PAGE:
Market Snapshot

Half of Gen Y is on Facebook—Are You?

Facebook, MySpace, Twitter, YouTube: What do these names all have in common? 

They are all social networking sites that attract millions of users worldwide. In a fast-paced society that relies on such networking websites to relay information and keep up-to-date on anything from news to gossip, it is curious to wonder why more automotive companies have not used these websites to help promote and market their products. This is especially important for younger audiences. 

Some progressive SEMA members are engaging in these new forms of communication.

“Turbonetics has always tried to be aggressive in emerging technologies and various forms of marketing," says Tyler Tanaka, marketing brand manager of Turbonetics. "It seems that social media networks have been lying in wait for businesses to realize their branding potential and are now catching on as excellent low-cost alternatives to traditional advertising.”

Ford recently announced a competition facilitated with the use of online social mediums. It has prepared to release 100 Fiestas—a subcompact it hopes will energize a new generation of buyers—to chosen participants on its website. The competition represents a big step forward in utilizing social networking in its marketing campaign.

Under this new venture, participants will be loaned new Fiestas to drive, documenting the experience publicly along the way. Ford is hoping to capitalize on the hype and press that these participants will generate on websites, such as Facebook, MySpace, YouTube and Twitter, by having them complete objectives and missions every month.

With the Fiesta already a successful platform in Europe, Ford hopes to bring its success here to the United States amidst the pushes to go green and minimize carbon footprints. 

With more than 120 million users alone of Facebook and 110 million users on MySpace, companies and manufacturers have the chance to reach millions of people via social networking sites. 

Tanaka sees potential with existing and new consumers alike.

"MySpace and YouTube started it all with a free way to communicate with enthusiasts, and Facebook has taken it to a new level," he explains. "Our ability to directly communicate with our product fans, enthusiasts and general consumers is greatly enhanced by participating inside these communities.”

Since 2007, SEMA has polled automotive enthusiasts about the websites they visit regularly. Automotive and lifestyle sites have been the focus of the research and indicate where consumers go for information and entertainment. Each year SEMA surveys more than 3,000 enthusiasts about their online activity and one striking statistic is the merging of these two messages; information and entertainment often overlap within the automotive lifestyle.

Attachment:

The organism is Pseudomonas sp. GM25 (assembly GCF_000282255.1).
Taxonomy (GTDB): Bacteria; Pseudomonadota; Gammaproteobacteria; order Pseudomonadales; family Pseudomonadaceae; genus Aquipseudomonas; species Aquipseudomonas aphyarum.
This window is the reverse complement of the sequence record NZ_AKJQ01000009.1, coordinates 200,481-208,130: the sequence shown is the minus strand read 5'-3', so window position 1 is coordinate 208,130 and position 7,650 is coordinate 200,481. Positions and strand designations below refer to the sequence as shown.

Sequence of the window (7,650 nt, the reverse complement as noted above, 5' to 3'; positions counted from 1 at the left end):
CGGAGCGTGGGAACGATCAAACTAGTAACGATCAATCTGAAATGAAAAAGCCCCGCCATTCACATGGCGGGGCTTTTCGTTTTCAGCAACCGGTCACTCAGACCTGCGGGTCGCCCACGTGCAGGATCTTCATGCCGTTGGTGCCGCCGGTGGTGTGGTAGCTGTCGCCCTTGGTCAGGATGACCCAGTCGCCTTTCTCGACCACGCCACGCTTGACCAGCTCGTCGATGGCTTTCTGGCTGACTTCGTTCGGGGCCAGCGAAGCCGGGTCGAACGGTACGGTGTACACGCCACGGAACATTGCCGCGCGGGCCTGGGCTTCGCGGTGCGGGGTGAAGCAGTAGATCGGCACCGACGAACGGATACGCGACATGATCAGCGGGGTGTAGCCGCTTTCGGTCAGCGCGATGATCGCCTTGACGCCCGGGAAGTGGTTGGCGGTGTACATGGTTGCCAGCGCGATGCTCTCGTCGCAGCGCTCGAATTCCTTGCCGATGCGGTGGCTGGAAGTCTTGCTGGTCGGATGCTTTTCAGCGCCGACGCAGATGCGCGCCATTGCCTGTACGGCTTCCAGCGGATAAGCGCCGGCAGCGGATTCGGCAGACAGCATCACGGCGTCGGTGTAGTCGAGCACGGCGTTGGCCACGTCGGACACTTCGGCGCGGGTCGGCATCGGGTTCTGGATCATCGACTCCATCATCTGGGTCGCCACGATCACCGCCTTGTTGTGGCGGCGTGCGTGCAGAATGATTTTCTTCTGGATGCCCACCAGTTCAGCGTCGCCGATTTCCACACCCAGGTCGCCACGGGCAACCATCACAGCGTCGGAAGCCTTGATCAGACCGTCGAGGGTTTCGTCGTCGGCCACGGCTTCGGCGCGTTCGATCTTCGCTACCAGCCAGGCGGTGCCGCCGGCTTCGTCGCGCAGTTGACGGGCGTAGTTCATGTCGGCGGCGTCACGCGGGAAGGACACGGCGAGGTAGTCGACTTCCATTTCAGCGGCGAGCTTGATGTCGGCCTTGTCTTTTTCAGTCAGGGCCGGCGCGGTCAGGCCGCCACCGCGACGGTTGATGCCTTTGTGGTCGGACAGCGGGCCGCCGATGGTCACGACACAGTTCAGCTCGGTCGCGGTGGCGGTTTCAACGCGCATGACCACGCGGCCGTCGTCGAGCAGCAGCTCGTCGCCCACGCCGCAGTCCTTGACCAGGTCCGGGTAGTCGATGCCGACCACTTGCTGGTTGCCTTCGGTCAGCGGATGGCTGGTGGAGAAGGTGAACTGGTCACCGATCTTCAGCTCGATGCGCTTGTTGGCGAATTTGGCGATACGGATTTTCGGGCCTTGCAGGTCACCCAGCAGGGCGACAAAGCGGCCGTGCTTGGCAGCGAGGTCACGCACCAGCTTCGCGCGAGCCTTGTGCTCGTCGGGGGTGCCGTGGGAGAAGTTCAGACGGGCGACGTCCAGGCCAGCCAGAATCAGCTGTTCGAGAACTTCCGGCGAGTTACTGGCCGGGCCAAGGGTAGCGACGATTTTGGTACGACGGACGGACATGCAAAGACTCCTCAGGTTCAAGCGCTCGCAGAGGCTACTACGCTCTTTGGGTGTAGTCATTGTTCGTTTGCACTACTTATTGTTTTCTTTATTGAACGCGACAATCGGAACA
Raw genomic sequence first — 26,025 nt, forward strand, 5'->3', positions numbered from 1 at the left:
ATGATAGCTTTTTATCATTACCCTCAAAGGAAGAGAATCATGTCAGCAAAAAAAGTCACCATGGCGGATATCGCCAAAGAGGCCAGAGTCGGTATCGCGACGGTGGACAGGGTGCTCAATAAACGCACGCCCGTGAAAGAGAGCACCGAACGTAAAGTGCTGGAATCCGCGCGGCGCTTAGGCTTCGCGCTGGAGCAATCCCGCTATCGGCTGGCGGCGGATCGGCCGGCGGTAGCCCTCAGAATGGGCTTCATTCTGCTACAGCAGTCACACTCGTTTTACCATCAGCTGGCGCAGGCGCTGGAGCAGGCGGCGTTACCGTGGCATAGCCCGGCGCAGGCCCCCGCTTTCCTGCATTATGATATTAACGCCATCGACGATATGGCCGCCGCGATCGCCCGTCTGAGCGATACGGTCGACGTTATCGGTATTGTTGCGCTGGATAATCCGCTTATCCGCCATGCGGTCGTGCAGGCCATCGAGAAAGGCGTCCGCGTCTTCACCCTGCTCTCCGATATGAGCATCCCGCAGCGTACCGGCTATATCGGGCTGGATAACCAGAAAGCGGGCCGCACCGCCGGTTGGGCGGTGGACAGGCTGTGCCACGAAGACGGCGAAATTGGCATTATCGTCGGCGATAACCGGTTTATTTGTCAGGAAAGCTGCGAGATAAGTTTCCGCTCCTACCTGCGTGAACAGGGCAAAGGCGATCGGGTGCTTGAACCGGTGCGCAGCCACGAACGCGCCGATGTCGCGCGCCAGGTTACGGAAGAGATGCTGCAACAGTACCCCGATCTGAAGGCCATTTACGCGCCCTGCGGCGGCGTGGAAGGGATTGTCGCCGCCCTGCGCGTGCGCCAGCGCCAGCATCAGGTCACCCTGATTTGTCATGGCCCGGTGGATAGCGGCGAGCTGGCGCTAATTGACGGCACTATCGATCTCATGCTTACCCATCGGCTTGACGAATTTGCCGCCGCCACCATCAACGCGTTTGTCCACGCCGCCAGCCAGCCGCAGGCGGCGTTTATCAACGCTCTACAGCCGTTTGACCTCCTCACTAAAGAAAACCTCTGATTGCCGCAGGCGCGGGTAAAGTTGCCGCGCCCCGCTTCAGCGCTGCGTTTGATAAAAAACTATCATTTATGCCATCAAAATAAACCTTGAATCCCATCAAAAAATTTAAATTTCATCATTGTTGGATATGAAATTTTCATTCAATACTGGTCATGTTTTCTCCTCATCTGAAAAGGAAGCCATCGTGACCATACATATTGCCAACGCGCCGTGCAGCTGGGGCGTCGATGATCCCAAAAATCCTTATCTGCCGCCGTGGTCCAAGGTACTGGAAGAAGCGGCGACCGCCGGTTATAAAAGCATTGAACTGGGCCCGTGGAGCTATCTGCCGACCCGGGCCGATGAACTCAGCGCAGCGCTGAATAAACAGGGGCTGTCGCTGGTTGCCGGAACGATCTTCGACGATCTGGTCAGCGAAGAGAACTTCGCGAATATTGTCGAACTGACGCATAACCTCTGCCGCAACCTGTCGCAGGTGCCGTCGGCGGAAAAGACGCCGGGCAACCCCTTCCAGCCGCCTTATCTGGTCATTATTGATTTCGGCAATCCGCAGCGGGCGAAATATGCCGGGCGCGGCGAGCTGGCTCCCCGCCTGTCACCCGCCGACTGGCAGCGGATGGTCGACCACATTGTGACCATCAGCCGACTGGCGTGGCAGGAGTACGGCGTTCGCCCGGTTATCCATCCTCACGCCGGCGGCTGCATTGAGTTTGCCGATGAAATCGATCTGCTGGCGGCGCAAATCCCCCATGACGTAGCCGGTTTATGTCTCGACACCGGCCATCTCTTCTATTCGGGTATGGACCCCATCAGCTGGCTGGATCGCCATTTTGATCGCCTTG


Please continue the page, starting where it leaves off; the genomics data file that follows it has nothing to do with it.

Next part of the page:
With this convergence, it is important to recognize the need to abide by social etiquette.

"Much like smart companies are finding out about forum sponsorships, users are not there to be hard sold products, nor are they always looking to buy," according to Tanaka. "It's a leisure activity that they enjoy and a community of very tight-knit people. Branding still has incredible leverage in the long term to help generate revenue.

Tanaka continues, "We all need to be cognizant of the right times to separate selling and branding. Do not overwhelm them. Spam in your e-mail inbox is the same thing as getting 'Poked', 'Mob-Wars invites', 'Passing A Drink,' etc. The list of digital garbage in social networks goes on and on. Treat people like you want to be treated electronically. Send out good content and people will thank you.”

Of the 16-to-27 age group, nearly 90% of enthusiasts visit YouTube each month and roughly half (48%) have a Facebook account and are active with their profiles. MySpace, the once dominant portal, still remains the largest pool of the sites. Usage has remained somewhat flat as enthusiasts shift their attention elsewhere, however. As the leading automotive-focus community, CarDomain has sustained growth year over year, especially with the younger demographic.

One tempting feature of these types of sites is their accessibility; they are free to join. The initial costs to companies and manufacturers are minimal. As pointed out by Business Week however, maintaining a site or launching a successful marketing campaign can be more costly if expectations are set too high.

To build an audience, maintain a profile, create assets and sustain interaction with your target audience takes labor and expertise, usually in the form of a web-savvy employee.

“We invest a minimum of 30 minutes per day," Tanaka says. "It can be answering messages, posting pictures or videos or placing links to other cool and fun information. There is something else that I want to make sure people understand, however. Everything is digitally tied together to catch anyone that visits any one of our sites and expose them to as much information and branding as possible." — SEMA Research & Information Center

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